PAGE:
By Sarah Kuper
On New Year’s Day in 1995, the physicians and support team at UAB brought life back to Jeanne Fowler’s weak and sick heart. But little did they know how instrumental they would be in forging her future – both professionally and romantically.
Fowler was diagnosed with a heart condition called dilated cardiomyopathy when she was just 18 months old. Doctors believed it was caused by an infection and they were hopeful she would outgrow it by the time she was 8 years old.
The opposite proved to be true.
“Instead it got worse. It was a slow decline over a few years … . I didn’t have as much energy as my friends and the medicine wasn’t working as well,” Fowler said.
The Fowler family lived in Savannah, Tennessee, and Jeanne was under the care of doctors there when the subject of a heart transplant first arose. She was 11 years old.
Fowler’s uncle, a physician, started asking around about where Jeanne could go to get the best second opinion.
The answer was the cardiologists at the University of Alabama at Birmingham Hospital.
Dr. Robert Bourge initially instructed Fowler to continue on medication, but eventually the necessity of a transplant became evident.
By Christmas of 1994, Fowler could hardly walk and, as an 11-year-old, was down to 57 pounds. She was in heart failure.
Fowler was quickly added to the donor list and, in less than 12 hours, a heart from South Carolina was on its way to Fowler. It was New Year’s Eve.
The next day, Fowler had a successful heart transplant.
After months of recovery, Fowler was able to finish middle and high school and go on to graduate from Middle Tennessee State University with a degree in psychology.
But it was the memory of a life-saving experience that led Fowler back to Birmingham to work with the very doctors who saved her life.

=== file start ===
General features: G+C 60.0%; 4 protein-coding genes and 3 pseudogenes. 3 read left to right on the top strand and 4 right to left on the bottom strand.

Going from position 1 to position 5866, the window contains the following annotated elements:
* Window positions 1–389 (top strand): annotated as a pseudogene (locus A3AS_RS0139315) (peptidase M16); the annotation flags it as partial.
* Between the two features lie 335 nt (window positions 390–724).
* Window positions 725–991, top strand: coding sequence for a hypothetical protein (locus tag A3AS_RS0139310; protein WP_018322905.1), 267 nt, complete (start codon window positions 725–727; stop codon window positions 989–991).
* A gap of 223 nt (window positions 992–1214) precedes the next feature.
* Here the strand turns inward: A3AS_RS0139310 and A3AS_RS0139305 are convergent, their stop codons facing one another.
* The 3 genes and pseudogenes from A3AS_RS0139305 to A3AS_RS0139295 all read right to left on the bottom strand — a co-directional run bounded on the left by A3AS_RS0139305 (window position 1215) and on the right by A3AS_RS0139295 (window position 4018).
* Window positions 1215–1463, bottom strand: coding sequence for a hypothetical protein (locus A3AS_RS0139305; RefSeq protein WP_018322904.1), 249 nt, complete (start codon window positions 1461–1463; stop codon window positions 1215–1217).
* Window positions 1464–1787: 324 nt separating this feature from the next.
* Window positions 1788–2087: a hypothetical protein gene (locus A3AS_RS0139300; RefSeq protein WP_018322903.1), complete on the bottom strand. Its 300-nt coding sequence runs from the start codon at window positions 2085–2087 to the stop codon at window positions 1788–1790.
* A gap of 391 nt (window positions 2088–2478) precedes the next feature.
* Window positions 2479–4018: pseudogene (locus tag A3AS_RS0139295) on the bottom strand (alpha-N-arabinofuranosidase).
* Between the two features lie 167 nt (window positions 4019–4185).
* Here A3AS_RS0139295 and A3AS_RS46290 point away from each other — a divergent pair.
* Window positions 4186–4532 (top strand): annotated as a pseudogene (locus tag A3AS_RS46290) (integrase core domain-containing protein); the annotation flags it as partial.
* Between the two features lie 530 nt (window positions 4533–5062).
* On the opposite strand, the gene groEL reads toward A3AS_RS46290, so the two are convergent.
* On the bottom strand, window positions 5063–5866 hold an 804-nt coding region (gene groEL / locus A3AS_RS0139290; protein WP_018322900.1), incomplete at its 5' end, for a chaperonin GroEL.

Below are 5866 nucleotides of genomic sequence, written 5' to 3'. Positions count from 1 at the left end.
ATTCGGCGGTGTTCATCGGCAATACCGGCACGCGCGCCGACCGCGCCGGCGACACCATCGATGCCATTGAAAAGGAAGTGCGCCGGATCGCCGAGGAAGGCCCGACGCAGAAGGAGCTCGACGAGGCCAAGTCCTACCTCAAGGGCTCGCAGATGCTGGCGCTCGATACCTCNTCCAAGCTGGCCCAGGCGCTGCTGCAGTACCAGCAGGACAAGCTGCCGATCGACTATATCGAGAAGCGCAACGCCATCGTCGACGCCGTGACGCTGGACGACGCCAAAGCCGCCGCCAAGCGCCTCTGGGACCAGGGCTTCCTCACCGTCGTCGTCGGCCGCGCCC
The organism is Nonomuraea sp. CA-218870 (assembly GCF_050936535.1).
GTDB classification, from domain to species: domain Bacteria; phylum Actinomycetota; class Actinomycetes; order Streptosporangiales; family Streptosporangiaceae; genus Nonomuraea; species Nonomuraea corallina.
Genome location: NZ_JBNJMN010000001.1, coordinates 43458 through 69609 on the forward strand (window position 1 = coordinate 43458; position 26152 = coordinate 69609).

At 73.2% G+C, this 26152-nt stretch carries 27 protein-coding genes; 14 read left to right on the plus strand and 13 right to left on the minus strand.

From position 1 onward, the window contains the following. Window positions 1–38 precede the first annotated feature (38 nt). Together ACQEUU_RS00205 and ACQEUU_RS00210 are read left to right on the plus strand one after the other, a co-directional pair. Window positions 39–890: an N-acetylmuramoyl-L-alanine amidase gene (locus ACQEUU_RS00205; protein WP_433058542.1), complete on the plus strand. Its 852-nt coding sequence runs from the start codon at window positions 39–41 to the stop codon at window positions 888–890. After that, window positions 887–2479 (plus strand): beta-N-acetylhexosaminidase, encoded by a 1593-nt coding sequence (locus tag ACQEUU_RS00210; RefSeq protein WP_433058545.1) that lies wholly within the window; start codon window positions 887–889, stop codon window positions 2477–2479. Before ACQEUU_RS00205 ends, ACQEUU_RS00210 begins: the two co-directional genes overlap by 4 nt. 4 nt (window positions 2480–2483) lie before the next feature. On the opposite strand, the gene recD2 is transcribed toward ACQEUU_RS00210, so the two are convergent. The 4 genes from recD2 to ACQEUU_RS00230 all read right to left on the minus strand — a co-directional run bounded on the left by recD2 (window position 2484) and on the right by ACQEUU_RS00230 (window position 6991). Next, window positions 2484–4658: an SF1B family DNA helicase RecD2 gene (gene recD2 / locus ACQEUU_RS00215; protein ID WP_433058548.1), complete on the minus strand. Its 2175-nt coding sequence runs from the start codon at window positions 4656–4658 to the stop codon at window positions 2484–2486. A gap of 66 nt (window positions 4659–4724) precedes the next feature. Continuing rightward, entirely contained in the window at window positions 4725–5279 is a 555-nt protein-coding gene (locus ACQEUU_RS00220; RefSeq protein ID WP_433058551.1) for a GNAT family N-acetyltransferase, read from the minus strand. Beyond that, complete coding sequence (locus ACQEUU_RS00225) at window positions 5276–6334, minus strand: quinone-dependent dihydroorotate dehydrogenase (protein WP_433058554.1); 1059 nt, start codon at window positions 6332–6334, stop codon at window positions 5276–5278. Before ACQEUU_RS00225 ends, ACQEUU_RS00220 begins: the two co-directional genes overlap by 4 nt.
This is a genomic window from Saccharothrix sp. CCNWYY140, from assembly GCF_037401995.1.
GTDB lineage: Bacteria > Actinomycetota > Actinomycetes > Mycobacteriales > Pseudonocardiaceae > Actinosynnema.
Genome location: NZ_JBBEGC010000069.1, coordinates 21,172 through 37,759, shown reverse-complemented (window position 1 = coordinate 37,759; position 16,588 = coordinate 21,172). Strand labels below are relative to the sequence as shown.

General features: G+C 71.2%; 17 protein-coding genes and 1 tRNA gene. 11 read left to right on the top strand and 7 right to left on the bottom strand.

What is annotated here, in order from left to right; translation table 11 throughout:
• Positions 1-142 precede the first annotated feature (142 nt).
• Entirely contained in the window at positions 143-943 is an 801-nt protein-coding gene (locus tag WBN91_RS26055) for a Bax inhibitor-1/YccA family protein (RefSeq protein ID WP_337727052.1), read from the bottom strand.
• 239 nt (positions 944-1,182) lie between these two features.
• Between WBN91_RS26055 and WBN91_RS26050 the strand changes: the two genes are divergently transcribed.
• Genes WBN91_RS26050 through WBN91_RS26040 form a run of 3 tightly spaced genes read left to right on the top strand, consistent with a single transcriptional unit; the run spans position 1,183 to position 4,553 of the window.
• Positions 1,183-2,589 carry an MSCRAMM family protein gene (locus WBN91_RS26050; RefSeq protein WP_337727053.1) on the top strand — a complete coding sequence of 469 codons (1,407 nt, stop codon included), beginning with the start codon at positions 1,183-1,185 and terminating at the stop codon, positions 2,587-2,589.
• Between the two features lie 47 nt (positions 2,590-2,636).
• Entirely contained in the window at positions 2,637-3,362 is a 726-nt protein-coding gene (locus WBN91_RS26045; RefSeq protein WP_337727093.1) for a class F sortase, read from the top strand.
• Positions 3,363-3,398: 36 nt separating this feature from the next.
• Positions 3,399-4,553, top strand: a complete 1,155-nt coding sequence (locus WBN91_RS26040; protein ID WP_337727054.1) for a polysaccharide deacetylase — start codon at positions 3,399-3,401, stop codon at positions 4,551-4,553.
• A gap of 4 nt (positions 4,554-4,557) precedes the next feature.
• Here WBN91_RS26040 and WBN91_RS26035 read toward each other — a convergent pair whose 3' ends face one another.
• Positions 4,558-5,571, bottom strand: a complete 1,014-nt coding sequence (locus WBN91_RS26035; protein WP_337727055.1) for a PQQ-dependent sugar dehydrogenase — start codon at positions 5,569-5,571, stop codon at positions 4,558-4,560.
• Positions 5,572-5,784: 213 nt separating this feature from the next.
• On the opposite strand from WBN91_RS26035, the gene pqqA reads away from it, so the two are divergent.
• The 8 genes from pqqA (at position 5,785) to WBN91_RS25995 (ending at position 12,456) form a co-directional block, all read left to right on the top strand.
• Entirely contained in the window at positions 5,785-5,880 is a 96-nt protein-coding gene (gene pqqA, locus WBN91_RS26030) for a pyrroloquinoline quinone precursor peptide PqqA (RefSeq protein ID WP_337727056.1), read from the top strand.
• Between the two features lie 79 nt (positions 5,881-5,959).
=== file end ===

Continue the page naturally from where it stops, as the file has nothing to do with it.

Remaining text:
Fowler took a position working in Bourge’s office and later became education manager at the Kirklin Institute for Research in Surgical Outcomes, working with the same surgeon who performed her heart transplant, Dr. James Kirklin.
But, it wasn’t just the cardiologists and surgeons Fowler was eager to reconnect with after college.
“Jane (Love) worked in the Child Life Program at UAB. We met before the transplant and she took us under her wing,” Fowler said, “She took my mom grocery shopping and showed her where to go and get a haircut. She would bring games for me to play with.”
Fowler said Love, child life coordinator at UAB, had a tangible passion for helping sick children and their parents who felt lost and overwhelmed.
That’s why, after losing touch for years after her heart transplant, Fowler connected with Love looking for ways to get involved.
What she found was a fulfilling opportunity to volunteer, a broader relationship with the transplant community, and a romance with Love’s son Jared.
“She (Love) brought me to transplant camp as a counselor and Jared was there,” Fowler said, “I had seen him at the transplant picnic in April and I was hoping he would be at camp.”
Fowler said both she and Jared Love are shy by nature, so it took months of texting and emailing before the two were a couple.
After meeting Jared Love in the summer of 2008, Fowler said “yes” to changing her last name to Love in March 2011.
“I wanted it to be quicker. I think we knew within the first six months, but Jared was a little slow,” Fowler joked.